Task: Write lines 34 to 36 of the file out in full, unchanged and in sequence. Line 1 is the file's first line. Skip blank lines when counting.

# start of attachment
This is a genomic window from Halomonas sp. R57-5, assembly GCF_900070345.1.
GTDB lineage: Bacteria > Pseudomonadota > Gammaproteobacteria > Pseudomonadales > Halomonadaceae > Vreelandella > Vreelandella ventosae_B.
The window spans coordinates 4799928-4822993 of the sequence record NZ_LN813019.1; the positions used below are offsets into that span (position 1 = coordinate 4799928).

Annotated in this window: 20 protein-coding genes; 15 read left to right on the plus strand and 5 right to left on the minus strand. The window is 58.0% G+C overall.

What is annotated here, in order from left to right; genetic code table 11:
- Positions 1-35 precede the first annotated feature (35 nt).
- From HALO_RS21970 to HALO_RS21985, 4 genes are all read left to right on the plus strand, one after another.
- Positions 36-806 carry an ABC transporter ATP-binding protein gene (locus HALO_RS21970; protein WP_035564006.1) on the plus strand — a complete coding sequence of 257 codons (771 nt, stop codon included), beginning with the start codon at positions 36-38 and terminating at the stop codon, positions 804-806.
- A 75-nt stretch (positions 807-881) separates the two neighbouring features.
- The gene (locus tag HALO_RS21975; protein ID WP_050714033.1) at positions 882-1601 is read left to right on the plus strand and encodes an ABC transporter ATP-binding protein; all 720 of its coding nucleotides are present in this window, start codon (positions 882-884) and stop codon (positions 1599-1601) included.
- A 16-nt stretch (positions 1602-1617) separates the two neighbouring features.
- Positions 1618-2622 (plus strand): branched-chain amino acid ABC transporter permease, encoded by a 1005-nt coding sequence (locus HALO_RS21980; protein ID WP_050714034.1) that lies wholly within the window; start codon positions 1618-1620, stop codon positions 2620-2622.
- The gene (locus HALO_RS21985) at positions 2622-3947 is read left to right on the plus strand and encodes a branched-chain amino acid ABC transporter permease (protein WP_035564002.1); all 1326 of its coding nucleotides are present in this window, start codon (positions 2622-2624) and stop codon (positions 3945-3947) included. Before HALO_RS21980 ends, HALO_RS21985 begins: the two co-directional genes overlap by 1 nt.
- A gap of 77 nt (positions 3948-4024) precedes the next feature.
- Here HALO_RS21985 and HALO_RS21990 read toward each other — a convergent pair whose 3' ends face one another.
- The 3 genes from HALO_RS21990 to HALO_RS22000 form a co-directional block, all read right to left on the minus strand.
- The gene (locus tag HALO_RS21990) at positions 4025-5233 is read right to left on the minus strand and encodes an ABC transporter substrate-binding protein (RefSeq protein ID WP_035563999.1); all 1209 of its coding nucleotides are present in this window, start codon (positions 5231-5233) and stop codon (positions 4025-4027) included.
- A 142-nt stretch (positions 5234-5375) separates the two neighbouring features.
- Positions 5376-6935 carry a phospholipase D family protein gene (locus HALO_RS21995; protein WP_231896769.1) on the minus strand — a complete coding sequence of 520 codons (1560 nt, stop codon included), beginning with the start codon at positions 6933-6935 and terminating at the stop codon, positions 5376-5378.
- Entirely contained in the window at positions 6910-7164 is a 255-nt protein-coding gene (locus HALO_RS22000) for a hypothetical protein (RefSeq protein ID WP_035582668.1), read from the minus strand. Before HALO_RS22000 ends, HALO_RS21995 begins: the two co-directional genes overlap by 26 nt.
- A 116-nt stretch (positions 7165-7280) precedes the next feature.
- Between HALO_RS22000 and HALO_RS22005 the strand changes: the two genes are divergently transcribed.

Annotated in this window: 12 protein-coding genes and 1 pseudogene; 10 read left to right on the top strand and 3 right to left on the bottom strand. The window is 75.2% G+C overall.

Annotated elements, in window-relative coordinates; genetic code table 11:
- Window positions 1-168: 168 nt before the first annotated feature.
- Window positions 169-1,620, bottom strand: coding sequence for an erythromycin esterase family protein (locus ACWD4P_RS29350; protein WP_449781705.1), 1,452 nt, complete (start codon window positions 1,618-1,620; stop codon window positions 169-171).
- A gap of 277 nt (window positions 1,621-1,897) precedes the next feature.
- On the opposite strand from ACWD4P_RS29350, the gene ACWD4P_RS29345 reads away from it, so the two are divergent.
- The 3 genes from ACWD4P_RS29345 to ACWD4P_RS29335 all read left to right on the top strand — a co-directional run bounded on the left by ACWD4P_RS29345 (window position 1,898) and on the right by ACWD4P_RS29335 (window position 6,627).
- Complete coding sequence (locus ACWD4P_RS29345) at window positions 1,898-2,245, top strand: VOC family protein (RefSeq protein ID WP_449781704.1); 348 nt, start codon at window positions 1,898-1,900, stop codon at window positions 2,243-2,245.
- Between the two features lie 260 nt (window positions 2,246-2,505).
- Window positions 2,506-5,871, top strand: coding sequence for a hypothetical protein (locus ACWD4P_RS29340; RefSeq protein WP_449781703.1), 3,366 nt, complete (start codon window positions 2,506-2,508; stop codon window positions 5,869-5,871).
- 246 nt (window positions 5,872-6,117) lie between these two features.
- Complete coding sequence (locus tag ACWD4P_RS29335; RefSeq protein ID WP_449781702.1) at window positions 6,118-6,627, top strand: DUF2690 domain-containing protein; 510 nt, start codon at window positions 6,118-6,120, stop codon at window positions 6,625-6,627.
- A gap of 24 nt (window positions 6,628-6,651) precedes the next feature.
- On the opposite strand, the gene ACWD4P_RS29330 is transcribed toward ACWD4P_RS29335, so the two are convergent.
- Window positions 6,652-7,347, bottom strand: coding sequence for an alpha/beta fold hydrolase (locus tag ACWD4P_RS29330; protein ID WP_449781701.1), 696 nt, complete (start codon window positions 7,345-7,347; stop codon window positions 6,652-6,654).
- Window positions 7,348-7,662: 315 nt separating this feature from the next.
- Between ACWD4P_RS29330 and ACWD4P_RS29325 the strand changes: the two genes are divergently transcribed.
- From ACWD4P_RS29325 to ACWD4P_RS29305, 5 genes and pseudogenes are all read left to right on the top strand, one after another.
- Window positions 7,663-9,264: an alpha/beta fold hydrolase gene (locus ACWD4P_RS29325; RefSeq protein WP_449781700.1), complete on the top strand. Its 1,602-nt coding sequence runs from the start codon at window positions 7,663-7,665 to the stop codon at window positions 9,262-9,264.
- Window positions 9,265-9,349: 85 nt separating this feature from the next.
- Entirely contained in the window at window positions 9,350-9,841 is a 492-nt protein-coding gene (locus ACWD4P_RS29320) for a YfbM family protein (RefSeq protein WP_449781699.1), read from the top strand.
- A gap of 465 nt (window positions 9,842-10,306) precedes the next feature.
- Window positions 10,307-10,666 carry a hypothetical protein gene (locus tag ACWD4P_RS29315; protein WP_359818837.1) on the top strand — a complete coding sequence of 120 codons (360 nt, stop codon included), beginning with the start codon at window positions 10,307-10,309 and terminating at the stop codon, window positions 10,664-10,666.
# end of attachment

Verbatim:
- Complete coding sequence (locus tag ACWD4P_RS29335; RefSeq protein ID WP_449781702.1) at window positions 6,118-6,627, top strand: DUF2690 domain-containing protein; 510 nt, start codon at window positions 6,118-6,120, stop codon at window positions 6,625-6,627.
- A gap of 24 nt (window positions 6,628-6,651) precedes the next feature.
- On the opposite strand, the gene ACWD4P_RS29330 is transcribed toward ACWD4P_RS29335, so the two are convergent.